I'm Stargazing

As you may have figured out, I like to involve a lot of real science, or at least real science theory, in my writing. Sometimes it's meant many hours spent on the NASA website playing with imaginary thrusters using the real equations, but recently my ventures into space, without leaving the Earth, have taken a much more visual and visceral turn. One of the big items I got at the end of 2013, from my wife (Love you baby!) is a Celestron Powerseeker 127EQ. It hasn't even been a month and already, like the dork that I am, I run out with it on my shoulder every clear night.

Celestron Powerseeker 127EQ
Photo by Michael Formichelli 2014

These first couple of weeks have been "getting to know you" time between me and the scope, but the last time I was out I felt confident enough to try and snap a few pictures through the eyepiece.

I don't have the right type of camera yet, so for the time being my iPhone and my old Sony Cybershot will have to do. It's harder than one might think (at least, than I thought) to get them lined up with the eyepiece lens, but for a first timer, hopefully, I didn't do too bad.

Jupiter- Blue Filter - 250x
Michael Formichelli 2014

Jupiter was a bit evasive that night, but I think I know what I did wrong (I forgot the Barlow lens- it magnifies the magnifier) and I was shaking a bit so I couldn't get a clear shot. Also, without the proper mount, I can't leave the camera on long enough to get all the light and hence, the 4 moons that were visible around it (shout out to Galileo!) Maybe next time around I'll do better.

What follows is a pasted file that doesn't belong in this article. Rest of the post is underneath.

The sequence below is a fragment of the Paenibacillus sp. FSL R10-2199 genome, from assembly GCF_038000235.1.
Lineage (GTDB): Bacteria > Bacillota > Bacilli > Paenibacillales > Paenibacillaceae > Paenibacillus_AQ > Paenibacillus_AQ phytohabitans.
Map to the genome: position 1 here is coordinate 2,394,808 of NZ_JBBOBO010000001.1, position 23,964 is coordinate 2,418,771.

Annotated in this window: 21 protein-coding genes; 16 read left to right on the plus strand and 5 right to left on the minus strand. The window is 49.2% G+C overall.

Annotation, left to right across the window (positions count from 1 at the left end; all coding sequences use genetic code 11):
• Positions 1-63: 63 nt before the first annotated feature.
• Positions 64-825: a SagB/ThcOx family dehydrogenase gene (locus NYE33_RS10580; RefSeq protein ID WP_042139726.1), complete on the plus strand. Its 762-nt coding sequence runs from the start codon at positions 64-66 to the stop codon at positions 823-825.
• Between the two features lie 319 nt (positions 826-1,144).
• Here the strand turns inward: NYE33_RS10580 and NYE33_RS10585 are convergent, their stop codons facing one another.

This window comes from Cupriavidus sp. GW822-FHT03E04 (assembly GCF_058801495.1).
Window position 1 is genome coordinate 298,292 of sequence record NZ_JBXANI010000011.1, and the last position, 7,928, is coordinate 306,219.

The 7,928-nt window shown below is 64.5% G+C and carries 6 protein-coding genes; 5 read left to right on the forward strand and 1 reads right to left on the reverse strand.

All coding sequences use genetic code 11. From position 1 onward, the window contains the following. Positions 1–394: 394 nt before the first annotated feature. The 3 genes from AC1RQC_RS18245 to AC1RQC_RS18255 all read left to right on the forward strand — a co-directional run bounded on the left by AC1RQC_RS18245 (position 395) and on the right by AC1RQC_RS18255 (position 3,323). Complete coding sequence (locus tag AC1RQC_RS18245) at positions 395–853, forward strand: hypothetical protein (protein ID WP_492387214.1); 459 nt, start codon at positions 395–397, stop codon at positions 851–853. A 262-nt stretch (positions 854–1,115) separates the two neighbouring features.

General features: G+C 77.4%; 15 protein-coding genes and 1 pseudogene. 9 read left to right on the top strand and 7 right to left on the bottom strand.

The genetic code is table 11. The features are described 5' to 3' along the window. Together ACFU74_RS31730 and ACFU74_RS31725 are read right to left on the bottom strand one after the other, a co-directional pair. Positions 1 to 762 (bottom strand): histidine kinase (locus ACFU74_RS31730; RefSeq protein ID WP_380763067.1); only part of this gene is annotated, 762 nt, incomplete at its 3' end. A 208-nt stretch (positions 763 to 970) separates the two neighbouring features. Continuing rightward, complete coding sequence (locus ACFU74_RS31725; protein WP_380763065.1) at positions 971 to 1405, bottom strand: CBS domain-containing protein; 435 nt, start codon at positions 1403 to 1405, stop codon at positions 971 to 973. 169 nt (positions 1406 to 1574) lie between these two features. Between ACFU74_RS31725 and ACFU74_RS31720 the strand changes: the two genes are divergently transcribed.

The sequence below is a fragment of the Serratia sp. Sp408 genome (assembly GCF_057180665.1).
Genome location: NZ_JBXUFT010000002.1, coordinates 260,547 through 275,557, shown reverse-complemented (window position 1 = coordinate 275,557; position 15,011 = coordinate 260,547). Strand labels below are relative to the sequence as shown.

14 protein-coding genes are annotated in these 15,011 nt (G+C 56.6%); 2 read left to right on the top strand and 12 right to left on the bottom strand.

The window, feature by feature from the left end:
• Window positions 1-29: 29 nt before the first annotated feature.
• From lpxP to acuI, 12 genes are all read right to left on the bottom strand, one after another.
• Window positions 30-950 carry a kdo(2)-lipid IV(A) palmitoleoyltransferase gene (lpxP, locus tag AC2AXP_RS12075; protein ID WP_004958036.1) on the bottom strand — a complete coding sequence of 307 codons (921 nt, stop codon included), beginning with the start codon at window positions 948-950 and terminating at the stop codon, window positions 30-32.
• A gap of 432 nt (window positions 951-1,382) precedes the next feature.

The Moon, however, was very obliging and I got several good ones. This one here was taken with a "Moon Filter" in the eyepiece lens. Basically what it does is cut down the glare so you can see details. If you get close in on this shot you can see the craters framed against the darkness of space (which is caused by the moon being so bright in comparison to the starlight behind it. Remember, space isn't black, per se, it's really full of stars. I mention it here because the blackness around Earth and The Moon in pictures is cited by conspiracy theorists for all kinds of crazy statements. Also the blacker darkness around the image is the telescope).

The Moon - Moon Filter- 250x
Michael Formichelli 2014

Here's the lunar surface with the Moon Filter up. The level of detail is pretty astounding through the telescope. It's amazing how much you don't see looking up at night without one. (The pictures don't do it justice.)

The Moon - Blue Filter - 250x
Michael Formichelli 2014

And finally I'll end here, on the blue moon... Just kidding, it's a filter effect again. I'd put it on to see if I could bring out the contrast in Jupiter's bands (failure this time) and just left it in the lens after turning the telescope on good old Luna here.

That's all for now. I'll post more photos as I get more interesting things on digital record (I miss saying film).

And just in case you're wondering, or are a mega-layman when it comes to telescopes like me, the Celestron I have is a Newtonian telescope—yes, the style was actually invented by Isaac Newton—which means it uses mirrors instead of lenses to capture the image (the only lenses are in the eyepiece, not the telescope body). It is one of three major styles, Refractor (the best known type, think giant pirate telescope), Newtonian, and Cassegrain (which is like a mix of the two).

You can look at the whole line of Celestron telescopes on Amazon.com or at http://www.celestron.com/.

AND be sure to come back around next week for my interview with my fellow science fiction author, Alia Gee!

Suncatcher, a new science fiction novel by Alia Gee!
Airships. Pirates. Gene kidnappers. Just another week in thesky!


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